Edward signed the final version of his “deuise”, which was drawn up by England’s top lawyers and explicitly named Jane Grey as his successor, on June 21, 1553. The document was signed by witnesses (102 of them eventually) and the Great Seal was applied to it. It was as official as official can be and done a good two weeks before his death.

Try to think of what Mary did without the natural sympathy she elicits because of her father’s cruelty. Pretend my father passed away and left me his business in his will — with the codicil that if anything happened to me then he wanted it to go to my older sister. When I am older I write my will. I would normally need to be 18, but if I were running a business I could seek emancipation from my guardians and become legally an “adult” much younger; thus I am able to write an enforceable will. I am dying and I leave the business to my cousin, whom I think will take good care of it. I make my intentions clear and make everyone around me swear they will support her after I die. However, upon my death my elder half-sister swoops in and seizes the business, which she claims is hers based on our dad’s will. There is no court that will uphold my father’s will over the one I made. That business was MINE, to do with as I pleased and I was old enough to determine whom I wanted as my heir. My elder sister would be therefore a thief. Moreover, if she had my cousin killed to make sure no one challenged her as CEO then she would be a murderer as well.

That is exactly what Mary I did.

No one likes to think of themselves as a usurper and murderer, and Mary was no exception. She constructed an account of her actions wherein she was the good guy doing the right thing. She probably convinced herself of it, as well, since she was doing it on God’s behalf to restore Catholicism in England. Certainly no one was going to tell her differently. Inasmuch as history is written by the winners, her version of reality is the one that became historical ‘fact’ and has been largely unchallenged for centuries. Nevertheless, just because someone really believes a lie and that lie has been repeated for hundreds of years does not make that lie a truth. The truth is that Jane Grey was rightwise queen of all England, not Mary I.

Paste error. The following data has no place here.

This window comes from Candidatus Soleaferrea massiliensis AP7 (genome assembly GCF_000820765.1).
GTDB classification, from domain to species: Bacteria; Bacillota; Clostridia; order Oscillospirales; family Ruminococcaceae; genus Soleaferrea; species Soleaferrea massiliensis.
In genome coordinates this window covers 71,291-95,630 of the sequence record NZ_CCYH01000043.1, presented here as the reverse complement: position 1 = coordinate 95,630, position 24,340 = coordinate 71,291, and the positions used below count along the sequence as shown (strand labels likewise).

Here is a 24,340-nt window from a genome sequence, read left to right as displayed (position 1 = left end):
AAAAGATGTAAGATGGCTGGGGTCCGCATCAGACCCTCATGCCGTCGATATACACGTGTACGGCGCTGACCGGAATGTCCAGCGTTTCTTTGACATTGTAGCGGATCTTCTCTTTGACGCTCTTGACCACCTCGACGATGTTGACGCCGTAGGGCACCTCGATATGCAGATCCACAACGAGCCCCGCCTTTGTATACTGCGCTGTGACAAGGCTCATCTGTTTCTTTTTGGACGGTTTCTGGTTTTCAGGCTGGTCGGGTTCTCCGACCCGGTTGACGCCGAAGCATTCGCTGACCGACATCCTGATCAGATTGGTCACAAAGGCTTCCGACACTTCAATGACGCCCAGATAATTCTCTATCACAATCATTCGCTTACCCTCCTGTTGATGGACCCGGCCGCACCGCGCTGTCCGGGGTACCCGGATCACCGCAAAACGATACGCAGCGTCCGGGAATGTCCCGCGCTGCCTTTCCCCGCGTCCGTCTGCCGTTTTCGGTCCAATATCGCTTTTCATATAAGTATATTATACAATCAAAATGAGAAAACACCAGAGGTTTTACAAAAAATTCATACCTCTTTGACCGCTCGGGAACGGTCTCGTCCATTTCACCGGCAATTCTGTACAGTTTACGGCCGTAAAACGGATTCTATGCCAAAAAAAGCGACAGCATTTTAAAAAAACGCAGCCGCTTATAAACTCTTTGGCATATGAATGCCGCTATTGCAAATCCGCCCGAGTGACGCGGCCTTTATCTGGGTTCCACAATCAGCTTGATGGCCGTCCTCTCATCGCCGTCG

Lady Jane Grey died at age 16, and she deserves to be remembered as a deposed and murdered monarch rather than an “innocent usurper” forced to do treason by an unscrupulous father-in-law.

3 thoughts on “Mary I, Usurper and Queen

  1. It doesn’t really matter. Jane was never accepted as queen by the people of England. Even had her coup succeeded, she probably would have been in a similar position to Richard III, for in the eyes of her subjects, she was not the rightful queen. The legal intricacies don’t matter. In most people’s eyes, Mary was the rightful monarch and her subjects certainly accepted her as so. Plus, Mary was seen as legitimate and had been during her father’s lifetime. Very few accepted her bastardisation, and Mary certainly did not. There is also a question as to whether Edward’s device legally superseded Henry VIII’s 1544 Act of Succession. I do not believe it did.

    1. Jane’s accession wasn’t a coup, she had been named as Edward VI’s successor by the King himself in a document that had been accepted as legal.
      Mary was not the rightful monarch, she was still illegitimate and Common Law prevented illegitimate children from inheriting in place of legitimate heirs. In his book on Jane, Eric Ives concludes that “any informed person” reading Edward VI’s “declaracion”, which included detailed reference to the 1544 Act of Succession putting Mary and Elizabeth back in the line of succession and explanations regarding the annulments and acts of Parliament, and how Mary and Elizabeth therefore had no claim, “could have no doubt that Edward had good grounds for his action. If bastards could succeed to the crown, what security was there for the heirs of ordinary men.”